As always you shouldn't take my opinions as the ultimate truth (though usually they are very near to it ;)), but aside the fun in making this dual boot thingy, it is similar to the AIO's CD/DVD's or the "fully unattended" ones, you either professionally do tens or hundreds of recoveries or installs to n different make/models of hardware or it makes little sense to waste time in an attempt to build a "one media/device fits all" solution, as it is something that is nice in theory but always or nearly always results in practice in "several media/devices fit most".

 

A PE by definition is "volatile", or more properly it uses a "volatile environment" what you actually write to the Registry when booted won't be saved/available at next boot, if you prefer the whole PE stuff was designed to be run from Read Only media and be limited to "preliminary" (it is called PE because it is a Pre-install Environment) or "emergency" situation.

 

This is on one side a limitation, on the other it is a feature, as you have far less risks of corruption or infection, etc.

 

Of course there are workarounds, tricks and what not, but essentially you never install a program inside a PE, you rather build a PE with the program pre-installed to it (or you re-install the program at every boot, this is sometimes possible, sometimes not, it depends on the specific program and with it's needs to have a user account or needing a reboot to complete install).

 

And- still of course - it is usually trivial to add to a PE build *any* program that doesn't really need an installation.

 

As always the doubt might be, do you really *need* to make a "simple" PE extremely complex only to have it look and behave *like* a "full install"?

Or would it make more sense to use the PE with its limitations along it's intended paradigm (in a "preliminary" and/or "emergency" context) and use *something else* to replace a "full install"?

 

Like (example) a "portable", "universal" install?

http://reboot.pro/topic/9830-universal-hdd-image-files-for-xp-and-windows-7/

 

Everyone should try all available possibilities and then choose what he/she finds more suitable to his/her actual *needs*.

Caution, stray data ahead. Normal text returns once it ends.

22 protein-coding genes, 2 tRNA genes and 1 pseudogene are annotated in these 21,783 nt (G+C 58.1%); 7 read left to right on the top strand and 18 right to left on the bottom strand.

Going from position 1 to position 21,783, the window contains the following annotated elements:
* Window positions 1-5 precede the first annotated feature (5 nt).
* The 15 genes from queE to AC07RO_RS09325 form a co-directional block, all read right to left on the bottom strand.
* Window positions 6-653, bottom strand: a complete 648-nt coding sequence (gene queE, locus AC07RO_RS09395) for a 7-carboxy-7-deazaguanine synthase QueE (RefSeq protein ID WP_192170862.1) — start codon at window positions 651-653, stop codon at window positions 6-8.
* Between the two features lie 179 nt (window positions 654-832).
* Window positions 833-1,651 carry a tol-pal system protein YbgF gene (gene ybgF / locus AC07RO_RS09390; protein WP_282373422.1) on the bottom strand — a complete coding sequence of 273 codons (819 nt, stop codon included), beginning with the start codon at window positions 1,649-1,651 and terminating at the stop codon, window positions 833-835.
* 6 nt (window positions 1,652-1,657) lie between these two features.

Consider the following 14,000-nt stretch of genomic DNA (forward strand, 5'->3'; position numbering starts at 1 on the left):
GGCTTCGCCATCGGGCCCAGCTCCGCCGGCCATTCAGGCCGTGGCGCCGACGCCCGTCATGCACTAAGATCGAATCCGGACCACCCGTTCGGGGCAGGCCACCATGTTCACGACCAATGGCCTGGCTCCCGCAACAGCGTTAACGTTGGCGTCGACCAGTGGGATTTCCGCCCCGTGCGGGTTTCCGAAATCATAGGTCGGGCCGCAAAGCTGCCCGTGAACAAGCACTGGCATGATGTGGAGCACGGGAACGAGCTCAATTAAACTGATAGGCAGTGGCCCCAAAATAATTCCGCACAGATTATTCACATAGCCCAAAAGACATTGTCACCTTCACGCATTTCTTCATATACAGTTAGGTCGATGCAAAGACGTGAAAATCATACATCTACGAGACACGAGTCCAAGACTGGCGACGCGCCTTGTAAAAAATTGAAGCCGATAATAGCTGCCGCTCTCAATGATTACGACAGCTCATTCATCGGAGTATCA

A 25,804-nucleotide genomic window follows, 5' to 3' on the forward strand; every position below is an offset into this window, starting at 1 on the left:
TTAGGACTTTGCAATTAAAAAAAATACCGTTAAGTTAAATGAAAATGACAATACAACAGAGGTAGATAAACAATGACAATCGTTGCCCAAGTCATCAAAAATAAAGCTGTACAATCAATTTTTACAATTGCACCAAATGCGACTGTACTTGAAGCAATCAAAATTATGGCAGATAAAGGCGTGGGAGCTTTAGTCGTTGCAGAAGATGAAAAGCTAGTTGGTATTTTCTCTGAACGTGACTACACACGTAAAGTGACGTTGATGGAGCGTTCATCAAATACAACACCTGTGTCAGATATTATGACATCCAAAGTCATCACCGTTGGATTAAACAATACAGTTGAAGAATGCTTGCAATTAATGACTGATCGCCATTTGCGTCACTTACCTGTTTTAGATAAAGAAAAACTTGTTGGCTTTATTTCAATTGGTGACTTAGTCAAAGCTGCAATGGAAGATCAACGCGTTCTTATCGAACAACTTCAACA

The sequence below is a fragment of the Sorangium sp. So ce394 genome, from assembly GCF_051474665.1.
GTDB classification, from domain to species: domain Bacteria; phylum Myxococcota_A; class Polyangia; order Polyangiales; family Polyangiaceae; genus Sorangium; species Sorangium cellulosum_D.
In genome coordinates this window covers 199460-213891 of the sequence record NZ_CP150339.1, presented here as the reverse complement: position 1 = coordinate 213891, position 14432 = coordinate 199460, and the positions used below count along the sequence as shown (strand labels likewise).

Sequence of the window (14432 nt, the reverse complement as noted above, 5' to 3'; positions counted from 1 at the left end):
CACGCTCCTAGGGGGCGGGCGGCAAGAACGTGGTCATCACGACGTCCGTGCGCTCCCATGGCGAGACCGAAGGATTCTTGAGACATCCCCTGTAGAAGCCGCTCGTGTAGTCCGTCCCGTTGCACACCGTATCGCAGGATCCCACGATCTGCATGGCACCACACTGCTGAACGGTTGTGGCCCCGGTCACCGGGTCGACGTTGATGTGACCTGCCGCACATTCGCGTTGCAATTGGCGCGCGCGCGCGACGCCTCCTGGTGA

jaclaz

Edited by jaclaz

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jaclaz - Aah!  I get it.

So then I keep the PE source folder.  When I want to add a utility, I add it and then re-do the USB stick?

Does this all mean that ONLY "portable" utilities and drivers can be added to the PE source folder?  Or do normal tools get "installed" when the PE is built into the stick?

I suppose I have to really get into it and start learning before I ask this level of Q,

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So then I keep the PE source folder.  When I want to add a utility, I add it and then re-do the USB stick?

More or less, yes.

Does this all mean that ONLY "portable" utilities and drivers can be added to the PE source folder?  Or do normal tools get "installed" when the PE is built into the stick?

It depends, most tools can be normally "installed" to the PE at build time, essentially this is what the builder scripts do, imagine them as if they were "offline installers", they put the program and all dependent files where they should be, they add the relevant keys to the Registry, etc., of course for "inherently portable" (i.e. tools that need not an installation) the action of the scripts are usually merely those of copying the executable file to the build and add a shortcut to it (if the PE includes a shell with such shortcuts/links).

Then there are the tools like those called "portableapps":

http://portableapps.com/about/what_is_a_portable_app

that use a different approach, what you get is usually something that has been made into portable by using a "wrapper", these usually tend to be a tadbit slower or more cumbersome to use because of this overhead when compared to a tool that needs not an installation or those that were pre-installed.

There are launchers for these (like p-start or similar) that you can use to add these programs (both the "no-install-needed" and the "portable apps") to the stick without needing to actually re-build the PE.

 

I suppose I have to really get into it and start learning before I ask this level of Q,

Yep :yes: , just do it.

jaclaz